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High Camp for the Northwest Approach to Starlight Peak - is most often at Thunderbolt Pass. It will give
prospective climbers a great start for climbs on the Palisade crest from the northwest. There are many campsites on ledges at
the pass, and it is obvious that previous climbers and backpackers have spent a good deal of time improving the sites. The
only problem with the "pass" as a high camp spot, can be water. In late season as shown here (September 2006), water had to
be obtained from water sources below. This can make for a lot of work in that you have to hike down though a maze of rocks,
and carry the water back up to camp. In earlier season, when there is more snow, it is possible you can get some melt off, or
you have to melt it with a stove. But all things considered, it is worth gaining the pass for climbing peaks such and Starlight or
Thunderbolt, because of the wonderful high start if affords you.
Starlight Peak - Thunderbolt Pass High Camp
Mike near the top of Thunderbolt Pass with Sean in the background. The "Pass" area is positively littered with boulders,
and the amount of work necessary to gain the pass can be ferocious with a pack. We met several climbers in the area,
and none reported having any fun negotiating the terrain. I guess it is sections like these that add to the sense of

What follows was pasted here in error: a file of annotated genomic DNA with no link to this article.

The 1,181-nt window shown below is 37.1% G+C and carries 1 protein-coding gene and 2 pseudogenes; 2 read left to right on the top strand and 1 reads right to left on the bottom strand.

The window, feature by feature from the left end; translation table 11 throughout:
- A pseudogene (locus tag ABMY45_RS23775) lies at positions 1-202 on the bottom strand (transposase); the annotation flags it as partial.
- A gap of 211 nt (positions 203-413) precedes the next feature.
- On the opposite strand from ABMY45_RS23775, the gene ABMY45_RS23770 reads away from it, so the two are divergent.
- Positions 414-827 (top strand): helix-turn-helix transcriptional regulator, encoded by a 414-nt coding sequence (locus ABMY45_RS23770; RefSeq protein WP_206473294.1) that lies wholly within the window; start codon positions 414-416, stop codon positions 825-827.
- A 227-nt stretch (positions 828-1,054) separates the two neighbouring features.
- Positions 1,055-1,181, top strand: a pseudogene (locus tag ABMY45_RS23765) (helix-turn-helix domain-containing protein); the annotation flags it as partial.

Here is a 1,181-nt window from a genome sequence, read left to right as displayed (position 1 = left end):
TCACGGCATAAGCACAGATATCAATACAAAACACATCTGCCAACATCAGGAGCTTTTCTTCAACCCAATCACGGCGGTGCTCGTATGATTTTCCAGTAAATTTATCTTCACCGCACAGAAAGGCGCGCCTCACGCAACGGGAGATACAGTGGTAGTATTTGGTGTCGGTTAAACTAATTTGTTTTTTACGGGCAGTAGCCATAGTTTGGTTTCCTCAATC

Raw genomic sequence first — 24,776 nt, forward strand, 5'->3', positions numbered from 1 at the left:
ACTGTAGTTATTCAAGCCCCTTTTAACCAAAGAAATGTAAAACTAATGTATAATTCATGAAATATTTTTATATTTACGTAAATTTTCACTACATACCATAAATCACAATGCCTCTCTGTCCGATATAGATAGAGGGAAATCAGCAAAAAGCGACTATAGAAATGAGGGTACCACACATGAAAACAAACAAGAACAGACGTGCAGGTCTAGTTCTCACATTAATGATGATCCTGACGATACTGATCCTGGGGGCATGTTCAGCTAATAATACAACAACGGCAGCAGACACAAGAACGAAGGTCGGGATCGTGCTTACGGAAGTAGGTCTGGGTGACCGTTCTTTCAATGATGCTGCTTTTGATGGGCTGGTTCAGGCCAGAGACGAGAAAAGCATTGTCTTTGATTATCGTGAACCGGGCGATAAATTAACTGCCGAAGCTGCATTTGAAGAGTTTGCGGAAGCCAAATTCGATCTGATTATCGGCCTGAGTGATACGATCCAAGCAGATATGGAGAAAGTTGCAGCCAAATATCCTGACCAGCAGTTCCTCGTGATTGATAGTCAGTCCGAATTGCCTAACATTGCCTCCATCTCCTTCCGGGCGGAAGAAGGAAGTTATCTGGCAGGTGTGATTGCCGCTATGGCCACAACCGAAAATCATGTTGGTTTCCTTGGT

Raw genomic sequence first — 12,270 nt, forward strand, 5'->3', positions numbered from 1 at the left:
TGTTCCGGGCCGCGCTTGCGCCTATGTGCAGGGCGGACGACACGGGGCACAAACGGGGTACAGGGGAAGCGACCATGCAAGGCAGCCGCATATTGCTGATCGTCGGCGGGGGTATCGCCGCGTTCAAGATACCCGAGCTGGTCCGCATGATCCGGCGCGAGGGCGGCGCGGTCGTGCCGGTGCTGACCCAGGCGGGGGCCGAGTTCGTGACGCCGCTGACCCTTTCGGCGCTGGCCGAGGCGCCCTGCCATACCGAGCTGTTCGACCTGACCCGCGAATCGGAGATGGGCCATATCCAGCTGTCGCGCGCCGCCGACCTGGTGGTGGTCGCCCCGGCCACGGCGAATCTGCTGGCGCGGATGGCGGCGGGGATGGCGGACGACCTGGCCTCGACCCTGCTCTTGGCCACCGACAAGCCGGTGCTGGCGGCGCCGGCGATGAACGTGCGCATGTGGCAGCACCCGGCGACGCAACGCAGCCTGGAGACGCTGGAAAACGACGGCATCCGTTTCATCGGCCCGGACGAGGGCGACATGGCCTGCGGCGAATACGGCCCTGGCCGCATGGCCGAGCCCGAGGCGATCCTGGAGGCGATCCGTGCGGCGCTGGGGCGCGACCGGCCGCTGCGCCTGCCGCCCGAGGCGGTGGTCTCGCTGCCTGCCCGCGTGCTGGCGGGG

accomplishment when climbers finally make the summit.
Sean (left) and Matt having a bite to eat at High Camp. The
rock wall behind them helps keep the wind at bay. Mountain
passes are notorious for high winds.
Above are some unmaintained camp sites on the ledges of
Thunderbolt Pass. It would certainly take a lot of hard work to
prepare a site here. Fortunately, previous climbers had
cleared several good sites in other areas of the pass (as
shown to the left). I have to say that clearing away heavy rocks
and debris after a hard days work on the mountain is not my
idea of a fun and games (even though sometimes it has to be
Mike working with the small lightweight poles of his bivy bag.
Note the bear canister to his left. They are required for Bishop
Pass Trail travel. I have never seen a bear on the eastern side
of the Sierra's, even though I have heard reports of them. It is
hard to imagine a bear having any interest in the Thunderbolt
Pass, but nevertheless, we carry the canisters and follow the
rules. They do make for good camp chairs.
A couple of wild flowers growing right out
of the rock in our camp area. It is always a
wonder to me how God can create such
beauty in such unlikely places.
Contrast of views. To the left, you see Palisade Basin from atop Thunderbolt Pass, and to the right, Dusy Basin. Both are very
barren and are obviously above timberline. Many times when in areas such as these, I feel like I am on the moon. But
nevertheless, they do have a stark beauty all their own.